FA: Judge, Jury and Impotent

November 22, 2012 9:24 pm

The FA is under fire once more after being branded “institutionally racist”. The strongly worded condemnation came from Peter Herbert, chair of the Society for Black Lawyers, in a response to the FA’s refusal to report alleged racist comments by referee Mark Clattenburg to the police. Chelsea F.C. argued that the FA was the appropriate body to deal with the matter as opposed to the police. This view has garnered support from former England and Liverpool player John Barnes, who was critical of Herbert and the Society’s involvement in matters relating to football. It is a cause for concern that leading figures in the fight against racism in football including Barnes and Chairman of the Professional Footballers’ Association, Clarke Carlisle remain attached to self-regulation when it has been a resounding failure in the past.

Jason Roberts, the Reading striker, caused much controversy last month when he refused to wear a ‘Kick it Out’ T-shirt during pre-game warm-ups. Roberts was the figurehead of a protest joined by a group of black Premiership players including Victor Anichebe, Kenwyne Jones and the Ferdinand brothers who also boycotted the campaign. The ‘Kick it Out’ campaign is of course a wholly inadequate response to the prevalence of discrimination within the beautiful game. Encouraging players to wear T-shirts bearing positive slogans is a prime example of the FA engaging in inconsequential public displays rather than taking substantive action to deter racism.

Whenever it has been required to take practical action, the FA has been faint-hearted and inept, as demonstrated by the main source of Roberts’ complaint; the sanction handed to John Terry after he was found guilty of racially abusing Anton Ferdinand. Terry was cleared in court and found not guilty of a racially aggravated public order offence, thereby avoiding a criminal conviction, but did not fare as well in the FA disciplinary hearing which required a lower burden of proof. In the criminal trial, the prosecution was unable to prove, beyond reasonable doubt, that Terry had used the racist language with the intention of insulting Ferdinand.  However, a guilty verdict was reached in the FA disciplinary hearing after it was found that on the balance of probabilities; Terry had used the words “fucking black c**t” as an insult. Terry’s defence was “deemed improbable, implausible and contrived”. Nevertheless, he was given a mere four-match ban and a £220,000 fine; the equivalent of roughly one-week’s wages.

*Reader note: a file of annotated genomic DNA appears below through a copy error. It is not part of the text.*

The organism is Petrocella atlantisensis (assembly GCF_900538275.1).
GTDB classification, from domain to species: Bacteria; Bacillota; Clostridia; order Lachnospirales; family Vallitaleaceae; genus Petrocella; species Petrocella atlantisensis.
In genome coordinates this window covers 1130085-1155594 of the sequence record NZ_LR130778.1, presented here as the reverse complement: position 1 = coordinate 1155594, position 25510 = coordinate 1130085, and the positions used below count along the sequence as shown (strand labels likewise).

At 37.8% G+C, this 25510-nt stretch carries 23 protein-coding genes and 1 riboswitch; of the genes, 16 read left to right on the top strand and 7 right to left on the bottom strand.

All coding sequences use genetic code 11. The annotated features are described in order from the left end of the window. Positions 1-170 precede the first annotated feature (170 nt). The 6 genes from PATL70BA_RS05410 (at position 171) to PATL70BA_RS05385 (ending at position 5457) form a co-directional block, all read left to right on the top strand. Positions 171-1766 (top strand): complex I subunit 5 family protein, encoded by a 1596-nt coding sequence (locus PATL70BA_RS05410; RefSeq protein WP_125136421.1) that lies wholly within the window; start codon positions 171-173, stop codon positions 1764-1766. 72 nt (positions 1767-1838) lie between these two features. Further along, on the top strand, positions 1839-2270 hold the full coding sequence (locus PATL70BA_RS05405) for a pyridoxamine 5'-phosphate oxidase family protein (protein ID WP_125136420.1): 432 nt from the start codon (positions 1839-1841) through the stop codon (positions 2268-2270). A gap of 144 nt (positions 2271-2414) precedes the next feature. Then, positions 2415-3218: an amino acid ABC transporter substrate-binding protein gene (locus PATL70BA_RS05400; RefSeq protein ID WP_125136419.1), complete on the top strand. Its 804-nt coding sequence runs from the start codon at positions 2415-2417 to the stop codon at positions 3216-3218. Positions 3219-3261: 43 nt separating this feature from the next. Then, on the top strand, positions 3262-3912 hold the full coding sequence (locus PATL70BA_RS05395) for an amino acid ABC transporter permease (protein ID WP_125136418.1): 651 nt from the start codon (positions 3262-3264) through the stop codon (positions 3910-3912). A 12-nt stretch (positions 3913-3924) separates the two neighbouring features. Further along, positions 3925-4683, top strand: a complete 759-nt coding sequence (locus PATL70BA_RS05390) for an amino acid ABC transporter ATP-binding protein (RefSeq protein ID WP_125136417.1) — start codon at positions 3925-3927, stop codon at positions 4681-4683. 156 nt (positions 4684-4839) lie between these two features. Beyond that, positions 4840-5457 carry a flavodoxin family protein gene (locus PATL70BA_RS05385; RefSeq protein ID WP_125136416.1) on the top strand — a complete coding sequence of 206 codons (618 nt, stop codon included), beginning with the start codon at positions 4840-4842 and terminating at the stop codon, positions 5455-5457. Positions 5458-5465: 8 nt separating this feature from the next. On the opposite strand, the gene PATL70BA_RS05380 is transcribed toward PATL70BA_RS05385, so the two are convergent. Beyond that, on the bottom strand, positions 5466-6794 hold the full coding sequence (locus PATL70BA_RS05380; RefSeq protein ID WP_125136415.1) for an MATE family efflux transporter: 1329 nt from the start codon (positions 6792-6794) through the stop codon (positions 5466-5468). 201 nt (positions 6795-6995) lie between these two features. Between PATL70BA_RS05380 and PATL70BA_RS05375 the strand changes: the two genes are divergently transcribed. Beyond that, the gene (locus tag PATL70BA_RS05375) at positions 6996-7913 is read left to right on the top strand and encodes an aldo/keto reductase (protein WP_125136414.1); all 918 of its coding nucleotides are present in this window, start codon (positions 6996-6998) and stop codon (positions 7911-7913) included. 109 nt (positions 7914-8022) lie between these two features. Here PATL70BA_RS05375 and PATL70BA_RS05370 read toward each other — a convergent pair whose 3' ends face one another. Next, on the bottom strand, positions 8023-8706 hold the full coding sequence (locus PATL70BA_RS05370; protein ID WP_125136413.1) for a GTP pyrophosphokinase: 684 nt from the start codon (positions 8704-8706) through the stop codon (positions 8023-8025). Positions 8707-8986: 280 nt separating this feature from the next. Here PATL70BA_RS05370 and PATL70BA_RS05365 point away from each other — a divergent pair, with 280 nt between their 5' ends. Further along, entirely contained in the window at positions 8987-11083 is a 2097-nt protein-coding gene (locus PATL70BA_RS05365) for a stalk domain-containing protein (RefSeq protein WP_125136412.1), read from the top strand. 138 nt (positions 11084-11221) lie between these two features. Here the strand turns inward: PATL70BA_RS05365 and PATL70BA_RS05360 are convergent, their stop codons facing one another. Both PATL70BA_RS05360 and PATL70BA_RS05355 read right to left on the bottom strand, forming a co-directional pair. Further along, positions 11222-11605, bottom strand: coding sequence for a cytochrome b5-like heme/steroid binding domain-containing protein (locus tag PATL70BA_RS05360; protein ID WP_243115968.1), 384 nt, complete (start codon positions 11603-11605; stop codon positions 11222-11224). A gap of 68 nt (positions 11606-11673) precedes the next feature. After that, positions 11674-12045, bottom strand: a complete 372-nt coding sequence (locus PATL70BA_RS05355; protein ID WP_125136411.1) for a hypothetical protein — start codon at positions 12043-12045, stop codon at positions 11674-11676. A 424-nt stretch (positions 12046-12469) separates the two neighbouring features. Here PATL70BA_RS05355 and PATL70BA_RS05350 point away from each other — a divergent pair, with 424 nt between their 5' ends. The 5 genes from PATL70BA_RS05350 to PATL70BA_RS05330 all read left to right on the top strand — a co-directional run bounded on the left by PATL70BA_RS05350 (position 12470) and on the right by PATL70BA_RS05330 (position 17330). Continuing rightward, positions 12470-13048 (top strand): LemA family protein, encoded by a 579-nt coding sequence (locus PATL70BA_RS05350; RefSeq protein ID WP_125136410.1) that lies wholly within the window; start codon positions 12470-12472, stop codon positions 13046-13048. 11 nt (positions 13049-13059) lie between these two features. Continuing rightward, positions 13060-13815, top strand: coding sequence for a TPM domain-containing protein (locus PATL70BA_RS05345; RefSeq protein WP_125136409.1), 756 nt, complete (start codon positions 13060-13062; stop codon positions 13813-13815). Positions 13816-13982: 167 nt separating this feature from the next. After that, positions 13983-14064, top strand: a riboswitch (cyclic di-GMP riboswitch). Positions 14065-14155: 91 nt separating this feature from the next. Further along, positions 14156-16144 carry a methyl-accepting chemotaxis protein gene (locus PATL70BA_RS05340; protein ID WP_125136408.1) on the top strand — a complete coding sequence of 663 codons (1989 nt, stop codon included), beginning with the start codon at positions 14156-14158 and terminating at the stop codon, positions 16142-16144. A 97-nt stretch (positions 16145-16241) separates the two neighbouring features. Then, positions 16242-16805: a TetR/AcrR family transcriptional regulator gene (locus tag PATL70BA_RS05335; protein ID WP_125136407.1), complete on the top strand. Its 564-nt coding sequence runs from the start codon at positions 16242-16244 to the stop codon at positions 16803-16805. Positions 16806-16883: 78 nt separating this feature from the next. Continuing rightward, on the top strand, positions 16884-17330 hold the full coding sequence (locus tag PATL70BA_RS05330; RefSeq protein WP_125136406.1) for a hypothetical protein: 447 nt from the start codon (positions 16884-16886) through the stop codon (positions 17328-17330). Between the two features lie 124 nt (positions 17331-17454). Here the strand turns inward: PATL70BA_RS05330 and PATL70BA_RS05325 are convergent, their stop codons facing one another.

The upshot of this is that while it cannot be proved beyond reasonable doubt, it is highly probable that John Terry is a racist. In a needless softening of its verdict, the FA panel stated that, while it was satisfied Terry used racist language with the intent of racially abusing Ferdinand, he is not a racist. This argument defies logic. Those guilty of making derogatory comments about homosexuals or of sexual harassment should be appropriately labelled homophobic or sexist and the same is true for racists. Perhaps this denial by the FA is an attempt to justify Terry’s pitifully lenient punishment. In almost any other professional context, an individual found to be responsible for racial abuse could and should be dismissed for gross misconduct. The FA’s approach appears to suggest that football is a unique environment in which racism should be more tolerable.

Terry, who is no stranger to controversy, has this time irreparably damaged his reputation and some will argue that this is punishment enough. More importantly, it is time for the FA to unequivocally recognise its prior failings and put into place a legitimate and effective plan for combating racism. Unless they do so, English football must abandon self-regulation and Herbert’s calls for alleged incidents of racism to be referred to the police must be heeded.

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